Several cases have applied the limited duty rule while remaining within the scope of the traditional view. However, the few cases that have recognized such a duty are easily distinguished from the case at hand. In Hand v. Krakowski, the Supreme Court of New York held that the trial court had Improperly granted summary judgment in the defendant pharmacy's vor.186 In that case, the pharmacy dispensed 728 units of psychotropic drugs to the plaintiff's decedent, who was an alcoholic. 117 Because the pharmacy's own records identified the decedent as an alcoholic, and because the psychotropic drugs were "commonly recognized to be contraindicated with alcoholism," the court held the pharmacy "may have had a duty to warn decedent of the grave danger involv d," which precluded summary judgment. 188
Similarly, in Riff v. Morgan Pharmacy, the court affirmed
judgment against the defendant pharmacy.189 In that case, plaintiffs physician prescribed rectal suppositories for the plaintiff's migraine headaches.Iv The pharmacy dispensed the medication to the plaintiff despite the fact that the physician's prescription contained a clear overdose and "patent inadequacies in the instructions."191 The pharmacy also refilled the prescription twice, even though the physician had not authorized any refills.?2 Both Hand and Riff are readily distinguished from Kohl because they both involve the type of patent prescription errors described in the "limited duty" rule.?3
It is important to note that courts have conservatively construed the exceptions in the limited duty rule. For example, the majority of jurisdictions have held that even if the pharmacists had actual or constructive knowledge of a drug's dangerous side effects, the pharmacists still had no duty to warn. For example, in Raynor ro. Richardson-Merrell, Inc., the court noted that "even assuming for the purpose of this [summary judgment] motion that [the pharmacy] knew Bendectin was teratogenic,194 it had no duty to warn [the plaintiff]."'9s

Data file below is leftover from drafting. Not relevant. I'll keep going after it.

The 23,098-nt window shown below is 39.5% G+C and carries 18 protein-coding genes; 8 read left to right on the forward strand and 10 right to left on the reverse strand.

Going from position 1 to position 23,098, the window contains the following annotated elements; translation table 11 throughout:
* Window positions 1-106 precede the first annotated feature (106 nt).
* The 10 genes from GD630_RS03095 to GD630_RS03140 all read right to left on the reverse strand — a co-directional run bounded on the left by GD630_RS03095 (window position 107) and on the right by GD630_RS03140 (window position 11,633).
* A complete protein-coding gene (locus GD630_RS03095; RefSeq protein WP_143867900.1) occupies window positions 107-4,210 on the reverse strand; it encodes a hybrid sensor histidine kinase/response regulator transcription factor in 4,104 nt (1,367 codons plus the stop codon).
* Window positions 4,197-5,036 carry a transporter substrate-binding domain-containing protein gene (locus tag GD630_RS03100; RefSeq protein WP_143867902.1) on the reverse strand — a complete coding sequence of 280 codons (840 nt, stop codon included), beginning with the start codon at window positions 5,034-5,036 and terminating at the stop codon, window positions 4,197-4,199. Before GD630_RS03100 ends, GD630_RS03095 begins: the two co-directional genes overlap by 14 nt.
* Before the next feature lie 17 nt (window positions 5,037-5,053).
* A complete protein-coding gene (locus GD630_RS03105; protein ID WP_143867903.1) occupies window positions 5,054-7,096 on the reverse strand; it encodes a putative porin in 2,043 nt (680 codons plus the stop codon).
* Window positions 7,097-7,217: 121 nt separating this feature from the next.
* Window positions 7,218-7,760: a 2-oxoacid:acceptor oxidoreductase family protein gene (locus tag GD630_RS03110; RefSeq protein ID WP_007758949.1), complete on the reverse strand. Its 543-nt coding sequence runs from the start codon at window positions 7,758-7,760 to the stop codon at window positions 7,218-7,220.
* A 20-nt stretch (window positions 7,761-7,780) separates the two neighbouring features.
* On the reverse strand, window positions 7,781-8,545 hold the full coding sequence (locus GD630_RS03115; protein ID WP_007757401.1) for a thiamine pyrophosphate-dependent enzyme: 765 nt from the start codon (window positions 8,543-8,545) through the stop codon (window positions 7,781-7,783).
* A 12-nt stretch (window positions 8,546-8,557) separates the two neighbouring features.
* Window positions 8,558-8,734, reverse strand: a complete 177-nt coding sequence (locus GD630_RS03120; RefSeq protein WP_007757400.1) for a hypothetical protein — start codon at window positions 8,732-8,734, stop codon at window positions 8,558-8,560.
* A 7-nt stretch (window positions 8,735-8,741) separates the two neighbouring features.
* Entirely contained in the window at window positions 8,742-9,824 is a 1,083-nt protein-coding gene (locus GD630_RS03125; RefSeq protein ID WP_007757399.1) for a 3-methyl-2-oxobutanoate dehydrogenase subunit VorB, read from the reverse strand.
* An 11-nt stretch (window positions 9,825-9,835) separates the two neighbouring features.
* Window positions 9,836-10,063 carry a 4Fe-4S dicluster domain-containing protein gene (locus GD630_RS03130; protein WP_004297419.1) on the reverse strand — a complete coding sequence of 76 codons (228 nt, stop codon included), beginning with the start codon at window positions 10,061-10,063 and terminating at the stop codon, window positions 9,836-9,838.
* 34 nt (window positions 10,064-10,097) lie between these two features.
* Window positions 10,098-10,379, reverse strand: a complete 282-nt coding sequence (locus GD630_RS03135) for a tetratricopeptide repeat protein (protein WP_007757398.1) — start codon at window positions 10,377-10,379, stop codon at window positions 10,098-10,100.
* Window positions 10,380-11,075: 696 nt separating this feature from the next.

Likewise in Leesley v. West, the court held the defendant pharmacy was under no duty to warn the plaintiff of peptic ulceration and gastrointestinal bleeding, even though such incidents were "known ... side effects of Feldene."196 The Leesley and Raynor decisions emphasize the futility of trying to determine what the pharmacists "knew, or should have known" as applied to the duty to warn. While the modern view advocates a case-by-case analysis to determine whether a pharmacist "knew, or should have known" of the dangerous effects of a drug it prescribed, the traditional view recognizes that even in those situations where a pharmacist actually knew of the dangerous side effects of a given drug, those side effects should be properly discussed with the patient by her physician and not the pharmacist. Furthermore, as the McKee court recognized, a patient's full medical record is often unavailable to the pharmacist,